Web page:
Read below for an advanced statistical breakdown.
• Yards per play—WKU 6.6 (No. 12 in FBS,) CMU 5.1 (No. 90 in FBS.)
• Points per play—WKU 0.567 (No. 6 in FBS,) CMU 0.370 (No. 70 in FBS.)
• Yards per play allowed—CMU 5.0 (Tied for No. 31 in FBS,) WKU 6.4 (No. 115 in FBS.)
• Points per play allowed—CMU 0.354 (No. 53 in FBS,) WKU 0.500 (No. 114 in FBS.)
This is about the kind of comparison you've come to expect on the season if you're a Western Kentucky fan. Central Michigan ranks between the top 25th percentile and the bottom 25th percentile nationally in just about everything--so, not tremendous in any one area, but not bad anywhere either.
Conversely, WKU is around top 10 in the country overall in raw offensive numbers, but around the bottom 10 in raw defensive numbers.
CMU is pretty balanced defensively, ranking well in both yards per rush allowed and yards per pass allowed. Offensively, their average yards per pass attempt (8.0) is almost as high as WKU's (8.5), but they pass much less frequently than the Toppers. The Chippewas only pass on 43.7 percent of playcalls (No. 89 rate nationally,) compared to 57.4 percent for WKU (No. 14 nationally.)
Advantage--WKU. WKU is clearly more explosive than CMU on offense, CMU's defense is clearly better than WKU's. But because WKU moves the ball through the air at a much higher rate, they get a (small) nod.
• Success Rate—WKU 50.1 percent (No. 5 in FBS,) CMU 46.3 percent (No. 27 in FBS.)
• Success Rate Allowed—CMU 36.9 percent (No. 18 in FBS,) WKU 48.3 percent (No. 121 in FBS.)
Advantage--CMU. Woof. The Toppers are 3.8 percent more efficient on offense than the Chippewas, but allow a staggering 11.4 percent higher success rate on defense. That's a large enough margin for the Chips' to get a nod.
Football Outsiders has a metric that combines several field position stats, ranking WKU at about average (No. 62 nationally) and CMU in very bad territory (No. 114 nationally.)
The Chippewas rank No. 121 nationally in Short Field Drives earned (percentage of offensive possessions started at midfield or on the opponent's side of the field,) and No. 123 nationally in Short Field Drives allowed (percentage of opponent offensive possessions started at midfield or on the team's side of the field.) Basically, CMU tends to frequently give their opponents short fields, and then don't earn many short fields themselves.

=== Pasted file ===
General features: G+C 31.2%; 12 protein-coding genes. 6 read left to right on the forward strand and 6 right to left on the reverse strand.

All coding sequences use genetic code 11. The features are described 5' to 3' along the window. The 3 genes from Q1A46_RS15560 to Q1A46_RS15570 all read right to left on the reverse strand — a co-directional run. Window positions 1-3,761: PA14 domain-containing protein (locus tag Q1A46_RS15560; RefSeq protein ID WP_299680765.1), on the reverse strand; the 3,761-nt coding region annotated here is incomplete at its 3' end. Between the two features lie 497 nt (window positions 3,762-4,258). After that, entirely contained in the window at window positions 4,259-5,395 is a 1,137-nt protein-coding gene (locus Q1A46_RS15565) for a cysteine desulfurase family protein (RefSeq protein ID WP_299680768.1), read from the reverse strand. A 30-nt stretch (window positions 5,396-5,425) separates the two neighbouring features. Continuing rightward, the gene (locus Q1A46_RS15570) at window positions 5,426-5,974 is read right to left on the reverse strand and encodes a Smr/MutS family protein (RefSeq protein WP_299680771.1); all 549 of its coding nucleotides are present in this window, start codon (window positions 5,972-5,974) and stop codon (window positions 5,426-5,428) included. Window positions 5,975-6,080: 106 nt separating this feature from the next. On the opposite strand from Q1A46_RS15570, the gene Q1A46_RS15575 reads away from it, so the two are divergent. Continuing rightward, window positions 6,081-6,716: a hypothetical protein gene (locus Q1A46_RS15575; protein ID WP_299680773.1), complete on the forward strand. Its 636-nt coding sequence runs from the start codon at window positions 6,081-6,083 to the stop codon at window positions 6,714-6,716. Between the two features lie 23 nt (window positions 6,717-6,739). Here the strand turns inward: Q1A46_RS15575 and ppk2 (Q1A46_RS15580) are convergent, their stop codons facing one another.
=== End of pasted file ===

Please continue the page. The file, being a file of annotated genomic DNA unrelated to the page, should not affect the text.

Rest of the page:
WKU’s converted 67 percent of their redzone possessions into touchdowns, compared to 68 percent for CMU. Garrett Schwettman is 9-for-12 on field goal attempts outside the 30-yard line, CMU kicker Brian Eavey is 3-for-4.
WKU’s gained 22 turnovers this year and lost 16, for a +6 margin. CMU’s gained 20 turnovers and lost 26, for a -6 margin.
Advantage--Tossup. The season total margin favors WKU by 12, but when you consider each team's played 12 games, this only equals 1 turnover a game. Considering the variance that can happen in any given game, this isn't a big enough margin to give WKU a nod.
Summary: So two categories favor WKU, one favors CMU, and the other two are tossups. Sounds about right that WKU should be a (small) favorite. CMU's overall numbers are much better than I thought they would be, but I'd bet that field position stat has negated their (otherwise) quality efforts more than once this season.